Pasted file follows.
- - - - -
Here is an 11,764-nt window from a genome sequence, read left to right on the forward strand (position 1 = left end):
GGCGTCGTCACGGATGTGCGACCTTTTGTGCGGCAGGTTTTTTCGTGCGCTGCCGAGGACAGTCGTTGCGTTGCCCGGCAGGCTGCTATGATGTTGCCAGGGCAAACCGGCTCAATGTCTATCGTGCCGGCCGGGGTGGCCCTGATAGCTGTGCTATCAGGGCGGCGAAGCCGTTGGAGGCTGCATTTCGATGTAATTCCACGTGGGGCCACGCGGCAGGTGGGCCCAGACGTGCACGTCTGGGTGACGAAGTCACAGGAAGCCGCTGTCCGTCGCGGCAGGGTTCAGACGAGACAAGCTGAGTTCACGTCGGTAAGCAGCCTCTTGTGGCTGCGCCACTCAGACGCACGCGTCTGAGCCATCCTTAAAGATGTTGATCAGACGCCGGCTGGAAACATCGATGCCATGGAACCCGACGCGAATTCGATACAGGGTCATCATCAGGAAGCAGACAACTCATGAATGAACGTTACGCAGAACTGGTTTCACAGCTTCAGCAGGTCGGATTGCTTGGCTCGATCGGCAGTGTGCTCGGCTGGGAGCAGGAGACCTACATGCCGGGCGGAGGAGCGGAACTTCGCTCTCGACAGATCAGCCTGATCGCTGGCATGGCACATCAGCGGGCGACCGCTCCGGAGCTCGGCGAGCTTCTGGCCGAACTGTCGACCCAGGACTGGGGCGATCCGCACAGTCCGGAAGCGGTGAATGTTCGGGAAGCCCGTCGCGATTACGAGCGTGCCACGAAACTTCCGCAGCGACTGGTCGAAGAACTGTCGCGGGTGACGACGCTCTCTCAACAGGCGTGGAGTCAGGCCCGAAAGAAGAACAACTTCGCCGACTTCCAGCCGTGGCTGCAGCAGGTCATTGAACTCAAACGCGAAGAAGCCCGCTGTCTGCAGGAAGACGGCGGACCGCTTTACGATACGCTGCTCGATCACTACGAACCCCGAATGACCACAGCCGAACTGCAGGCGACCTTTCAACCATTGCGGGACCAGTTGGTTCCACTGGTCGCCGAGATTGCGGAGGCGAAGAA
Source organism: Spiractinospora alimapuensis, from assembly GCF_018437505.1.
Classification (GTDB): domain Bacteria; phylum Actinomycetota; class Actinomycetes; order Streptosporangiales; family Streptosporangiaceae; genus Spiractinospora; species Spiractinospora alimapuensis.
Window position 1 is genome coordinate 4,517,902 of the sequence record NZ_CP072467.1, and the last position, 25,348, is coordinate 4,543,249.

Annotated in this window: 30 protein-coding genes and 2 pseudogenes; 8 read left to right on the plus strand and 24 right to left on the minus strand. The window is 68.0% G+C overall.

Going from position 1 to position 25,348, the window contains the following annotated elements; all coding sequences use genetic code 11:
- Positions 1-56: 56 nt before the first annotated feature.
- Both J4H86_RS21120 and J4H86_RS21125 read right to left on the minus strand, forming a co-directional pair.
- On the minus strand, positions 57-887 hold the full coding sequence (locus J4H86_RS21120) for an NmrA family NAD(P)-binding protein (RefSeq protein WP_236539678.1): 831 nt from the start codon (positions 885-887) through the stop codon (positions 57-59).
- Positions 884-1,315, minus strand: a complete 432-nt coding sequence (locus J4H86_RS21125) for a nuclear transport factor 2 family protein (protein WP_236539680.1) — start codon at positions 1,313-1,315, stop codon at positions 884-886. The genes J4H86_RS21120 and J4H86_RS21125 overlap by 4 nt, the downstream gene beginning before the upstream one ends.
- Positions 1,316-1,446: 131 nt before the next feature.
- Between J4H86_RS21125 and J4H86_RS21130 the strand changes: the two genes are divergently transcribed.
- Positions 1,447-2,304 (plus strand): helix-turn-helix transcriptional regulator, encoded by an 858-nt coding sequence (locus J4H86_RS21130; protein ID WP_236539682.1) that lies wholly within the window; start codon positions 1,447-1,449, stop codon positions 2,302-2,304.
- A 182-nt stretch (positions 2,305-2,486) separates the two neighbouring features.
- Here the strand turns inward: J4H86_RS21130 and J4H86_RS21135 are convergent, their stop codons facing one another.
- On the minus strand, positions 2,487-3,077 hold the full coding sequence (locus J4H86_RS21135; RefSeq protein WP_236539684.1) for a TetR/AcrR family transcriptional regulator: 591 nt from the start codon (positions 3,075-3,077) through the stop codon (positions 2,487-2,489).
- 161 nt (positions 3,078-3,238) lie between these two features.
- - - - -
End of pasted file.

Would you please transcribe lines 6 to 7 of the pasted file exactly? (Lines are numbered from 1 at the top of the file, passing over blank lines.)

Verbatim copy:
Annotated in this window: 30 protein-coding genes and 2 pseudogenes; 8 read left to right on the plus strand and 24 right to left on the minus strand. The window is 68.0% G+C overall.

Going from position 1 to position 25,348, the window contains the following annotated elements; all coding sequences use genetic code 11: